- Unrealized potential of mental health providers: Mental health practitioners are ideally positioned to deliver effective tobacco cessation treatment to smokers because of their training and skills in behavioral health and substance use treatment. Mental health clinicians can routinely monitor their patients’ smoking status, identify and therapeutically respond to nicotine withdrawal symptoms, and manage relapses by reapplying cessation treatment in a timely manner. (Relapse occurs more frequently than not, even in those ultimately successful in quitting.) Unfortunately, few smokers engaged in mental health treatment receive such tobacco cessation interventions from their mental health practitioners, as illustrated in a study showing that only 12 percent of smokers seeing a psychiatrist received cessation counseling.9 Among the 400,000 veterans with PTSD enrolled in the VA, those who smoke (30 to 45 percent) and see mental health providers could potentially benefit from cessation services integrated into routine psychiatric care.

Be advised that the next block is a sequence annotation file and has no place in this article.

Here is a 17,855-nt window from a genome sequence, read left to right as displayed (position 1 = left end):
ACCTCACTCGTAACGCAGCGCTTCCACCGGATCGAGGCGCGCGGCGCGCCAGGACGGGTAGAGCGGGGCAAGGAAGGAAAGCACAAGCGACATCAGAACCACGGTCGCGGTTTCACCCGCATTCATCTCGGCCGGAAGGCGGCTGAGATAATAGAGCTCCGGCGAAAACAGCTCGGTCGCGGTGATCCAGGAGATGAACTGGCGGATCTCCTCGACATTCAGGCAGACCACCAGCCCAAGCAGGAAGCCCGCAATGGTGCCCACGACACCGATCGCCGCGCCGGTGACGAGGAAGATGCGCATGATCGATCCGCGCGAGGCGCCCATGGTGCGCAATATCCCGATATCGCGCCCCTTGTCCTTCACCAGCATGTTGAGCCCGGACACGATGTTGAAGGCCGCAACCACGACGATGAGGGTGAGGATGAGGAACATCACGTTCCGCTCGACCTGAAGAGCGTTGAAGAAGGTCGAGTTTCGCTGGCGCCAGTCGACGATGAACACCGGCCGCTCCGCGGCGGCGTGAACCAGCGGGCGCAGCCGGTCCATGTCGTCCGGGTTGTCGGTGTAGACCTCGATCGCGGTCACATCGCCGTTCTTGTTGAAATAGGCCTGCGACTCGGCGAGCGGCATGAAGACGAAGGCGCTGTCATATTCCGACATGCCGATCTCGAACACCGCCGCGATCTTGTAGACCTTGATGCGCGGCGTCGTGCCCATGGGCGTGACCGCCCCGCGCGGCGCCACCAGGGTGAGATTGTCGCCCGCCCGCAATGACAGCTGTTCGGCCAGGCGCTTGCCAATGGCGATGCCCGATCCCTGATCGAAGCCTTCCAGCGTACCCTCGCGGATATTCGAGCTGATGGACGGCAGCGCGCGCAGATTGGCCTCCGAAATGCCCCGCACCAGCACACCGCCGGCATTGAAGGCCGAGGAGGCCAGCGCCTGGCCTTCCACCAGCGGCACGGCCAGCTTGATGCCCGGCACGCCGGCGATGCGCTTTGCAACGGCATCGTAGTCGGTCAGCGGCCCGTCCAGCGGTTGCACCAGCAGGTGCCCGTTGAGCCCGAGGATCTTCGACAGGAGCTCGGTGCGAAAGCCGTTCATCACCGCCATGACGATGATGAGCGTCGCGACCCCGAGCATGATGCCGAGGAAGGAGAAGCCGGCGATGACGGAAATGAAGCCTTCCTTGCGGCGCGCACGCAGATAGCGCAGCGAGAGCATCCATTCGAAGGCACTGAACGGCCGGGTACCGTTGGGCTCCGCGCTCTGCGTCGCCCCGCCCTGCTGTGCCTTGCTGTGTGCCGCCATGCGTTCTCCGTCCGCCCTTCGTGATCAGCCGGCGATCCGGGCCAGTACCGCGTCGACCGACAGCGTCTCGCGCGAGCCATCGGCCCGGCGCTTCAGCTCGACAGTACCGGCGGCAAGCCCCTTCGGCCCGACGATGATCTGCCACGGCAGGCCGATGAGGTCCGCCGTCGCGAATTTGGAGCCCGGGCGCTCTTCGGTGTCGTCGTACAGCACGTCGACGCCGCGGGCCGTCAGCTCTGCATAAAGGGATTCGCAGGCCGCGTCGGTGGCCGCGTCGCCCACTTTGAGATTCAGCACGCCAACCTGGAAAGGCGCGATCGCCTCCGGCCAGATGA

Description of the Innovative ActivityVA mental health clinics provide smoking cessation counseling and treatment to PTSD patients as part of regular mental health services. Using a manual that adheres to established tobacco cessation practices10 and specific interventions to address PTSD symptoms related to relapse, practitioners provide five weekly core sessions focused on building skills that help in quitting, three followup visits focused on preventing and managing relapses, and at least monthly "booster" sessions to assess smoking status and intervene as necessary. Core recommended program elements are detailed below: